To say that 2020 has been a tough year is an understatement. A global health pandemic, followed by a recession and racial tensions, is 2020’s narrative — one that won’t be forgotten for a very long time. And though the impact of this year has been difficult for many, the number of people losing sleep because of money, health and relationship issues is actually down from last year.

With unemployment rates at their worst since the Great Depression, it’s not surprising that 48% of U.S. adults report losing sleep, at least occasionally, about a money issue. The surprise in the latest Bankrate survey is that the number of people lying awake at night has dropped  8% from 56% just one year ago.

“I’m really surprised Americans are more upbeat this year than they were last year,” says Ted Rossman, industry analyst at Bankrate. “Right now, we’re experiencing some of the greatest societal, health and monetary challenges of our lifetimes. Yet in the face of all that, our survey found consistent improvement from last year.”

Top reasons Americans are losing sleep

When asked to narrow the cause of their sleepless nights, 23% of U.S. adults answered that money issues, mainly the ability to pay everyday bills, was the number one reason. In 2019, 32% of respondents revealed money woes weighed heavily on their minds.

Rossman says that stimulus programs and expanded unemployment, along with the small business paycheck protection program, could be responsible for the decline in the number of Americans who are feeling anxious.

“I think for the short-term, these efforts seem to be helping people and hopefully the situation improves or more help is on the way, but data coming in suggests that the stimulus checks really seemed to help people pay their bills,” Rossman says.

Why Generation X women are losing the most sleep

In every category surveyed, women are slightly more worried than men about relationships with their friends, climate change, racial tensions and raising children — with 79% of women more likely to lose sleep compared to 70% of men. Whether biological or a result of the number of women working in industries that have taken the hardest hits, the Institute for Women’s Policy Research reports that 58.8% of the 701,000 jobs lost from February to early April were held by women.

Aside from money concerns, relationships are the next major category costing Americans sleep. Some 39% of respondents are struggling with some type of relationship — whether it’s the inability to see their loved ones and friends, or perhaps spending too much time with their significant other.

Rossman explains that many Gen X women are sandwiched between caring for both their kids and parents simultaneously. COVID-19 has stretched women to play parent, teacher and caregiver to aging parents while also working from home or dealing with a job loss. The combined pressures leave women feeling stressed and unable to switch their minds off at night to refuel for the next day.

Slight decline in optimism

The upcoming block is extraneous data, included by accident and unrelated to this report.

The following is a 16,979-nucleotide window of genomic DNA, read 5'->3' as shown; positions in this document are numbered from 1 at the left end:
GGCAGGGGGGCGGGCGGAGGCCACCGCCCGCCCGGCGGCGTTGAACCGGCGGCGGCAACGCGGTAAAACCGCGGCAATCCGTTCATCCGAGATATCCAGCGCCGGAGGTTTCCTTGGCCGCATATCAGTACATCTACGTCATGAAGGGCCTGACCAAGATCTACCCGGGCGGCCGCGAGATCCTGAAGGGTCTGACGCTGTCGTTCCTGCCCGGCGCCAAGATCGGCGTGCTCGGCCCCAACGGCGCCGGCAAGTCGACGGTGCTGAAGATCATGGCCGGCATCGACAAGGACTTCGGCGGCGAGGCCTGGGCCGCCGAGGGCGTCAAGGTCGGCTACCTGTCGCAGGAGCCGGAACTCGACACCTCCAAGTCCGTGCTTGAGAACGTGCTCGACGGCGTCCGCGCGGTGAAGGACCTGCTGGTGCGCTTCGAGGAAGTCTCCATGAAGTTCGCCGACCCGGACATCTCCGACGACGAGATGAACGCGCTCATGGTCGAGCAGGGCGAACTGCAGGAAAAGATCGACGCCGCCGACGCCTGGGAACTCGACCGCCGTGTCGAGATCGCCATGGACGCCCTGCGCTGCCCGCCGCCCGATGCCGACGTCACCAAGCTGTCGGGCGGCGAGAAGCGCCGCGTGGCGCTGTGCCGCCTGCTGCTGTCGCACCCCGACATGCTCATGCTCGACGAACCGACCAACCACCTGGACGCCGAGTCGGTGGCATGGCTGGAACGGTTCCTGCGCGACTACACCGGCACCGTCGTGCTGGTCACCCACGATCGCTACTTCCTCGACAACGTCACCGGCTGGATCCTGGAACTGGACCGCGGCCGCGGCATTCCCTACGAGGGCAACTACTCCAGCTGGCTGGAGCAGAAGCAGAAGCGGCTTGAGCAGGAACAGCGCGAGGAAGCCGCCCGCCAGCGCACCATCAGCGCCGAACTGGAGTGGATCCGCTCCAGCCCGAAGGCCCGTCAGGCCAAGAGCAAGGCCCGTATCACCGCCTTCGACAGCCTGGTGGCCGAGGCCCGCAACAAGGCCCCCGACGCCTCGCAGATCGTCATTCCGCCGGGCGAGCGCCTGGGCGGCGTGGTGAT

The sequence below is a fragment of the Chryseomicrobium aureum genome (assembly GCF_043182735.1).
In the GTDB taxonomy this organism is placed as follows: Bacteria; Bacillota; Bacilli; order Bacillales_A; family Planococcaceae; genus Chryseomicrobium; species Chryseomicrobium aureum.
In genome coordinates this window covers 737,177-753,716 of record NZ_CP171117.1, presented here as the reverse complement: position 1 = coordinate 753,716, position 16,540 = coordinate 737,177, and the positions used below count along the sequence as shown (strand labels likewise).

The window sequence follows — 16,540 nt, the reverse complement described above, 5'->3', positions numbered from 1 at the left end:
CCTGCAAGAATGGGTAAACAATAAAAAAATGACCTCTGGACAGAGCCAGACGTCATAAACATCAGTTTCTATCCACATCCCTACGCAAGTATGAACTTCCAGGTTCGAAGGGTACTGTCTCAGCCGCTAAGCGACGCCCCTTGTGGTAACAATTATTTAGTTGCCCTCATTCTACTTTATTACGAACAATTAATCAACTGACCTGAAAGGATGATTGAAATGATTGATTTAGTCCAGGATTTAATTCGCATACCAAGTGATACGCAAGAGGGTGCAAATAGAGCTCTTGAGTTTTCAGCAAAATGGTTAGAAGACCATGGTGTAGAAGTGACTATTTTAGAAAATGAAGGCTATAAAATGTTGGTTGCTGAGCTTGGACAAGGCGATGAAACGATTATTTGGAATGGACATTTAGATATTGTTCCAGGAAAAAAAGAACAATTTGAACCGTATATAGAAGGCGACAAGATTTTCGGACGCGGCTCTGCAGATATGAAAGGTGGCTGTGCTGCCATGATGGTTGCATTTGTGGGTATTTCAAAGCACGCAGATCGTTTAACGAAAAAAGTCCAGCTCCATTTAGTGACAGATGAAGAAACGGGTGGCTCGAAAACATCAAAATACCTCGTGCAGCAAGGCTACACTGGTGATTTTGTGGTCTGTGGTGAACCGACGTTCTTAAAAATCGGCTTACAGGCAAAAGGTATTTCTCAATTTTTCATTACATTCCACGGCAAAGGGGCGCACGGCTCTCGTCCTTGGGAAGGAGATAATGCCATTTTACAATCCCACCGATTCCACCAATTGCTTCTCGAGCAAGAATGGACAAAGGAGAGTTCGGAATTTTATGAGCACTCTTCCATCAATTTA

Despite the curveball 2020 has thrown many Americans, people are only slightly less optimistic than they were a year ago; 59% of respondents say they’re optimistic they’ll be able to resolve their top issues, down from 63% last year.

The coronavirus pandemic might be to blame when it comes to this minor decline in optimism. In fact, 52% of U.S. adults currently losing sleep say the pandemic has had a negative impact on their ability to resolve the biggest cause of their sleep loss. 39% say there was not much change either way, and 10% say it’s had a positive impact.

“People worry about all kinds of things that are both inside and outside of their control, but one of the best things to do is to know where to draw the line between what you can and can’t control and come up with a plan,” Rossman says. “Whether you’re worried about finances or friends, devising a plan to improve your situation might make you feel better. And while it’s a daunting task that may not be resolved quickly, at least you’ve got a plan in place and you’re hopefully making progress.”

Rossman suggests that if you don’t have a lot in savings and don’t have money coming in, debt payoff may not be your top goal — and that’s ok. Your chief priority should be staying afloat during the crisis and seeking help from professionals if you need it.

Ask for help

If you’re struggling to pay your credit card bills on top of rent or mortgage, seek help. Banks, credit card issuers and mortgage companies are offering assistance programs that can help you remain in good standing with your issuer in the short-term and safeguard your credit score from long-lasting effects.

Nonprofit credit counseling

If overwhelming debt was a problem before COVID-19, it’s a smart move to begin credit counseling to get and stay out of debt. Most credit counseling services are nonprofit organizations with certified and trained counselors that will discuss your financial situation and help you develop a personalized plan to help solve your money issues. has a list of the top credit counseling agencies in the U.S.

Rossman says that now is not the time to put additional pressure on yourself. “We always provide guidance on managing money because we’re a financial website, but now is really the time to take care of your mental and emotional needs — realizing that most of what’s happening is out of our control.”

Methodology commissioned YouGov Plc to conduct the survey. All figures, unless otherwise stated, are from YouGov Plc. Total sample size was 2,556 adults. Fieldwork was undertaken on June 3-5, 2020. The survey was carried out online and meets rigorous quality standards. It employed a non-probability-based sample using both quotas upfront during collection and then a weighting scheme on the back end designed and proven to provide nationally representative results.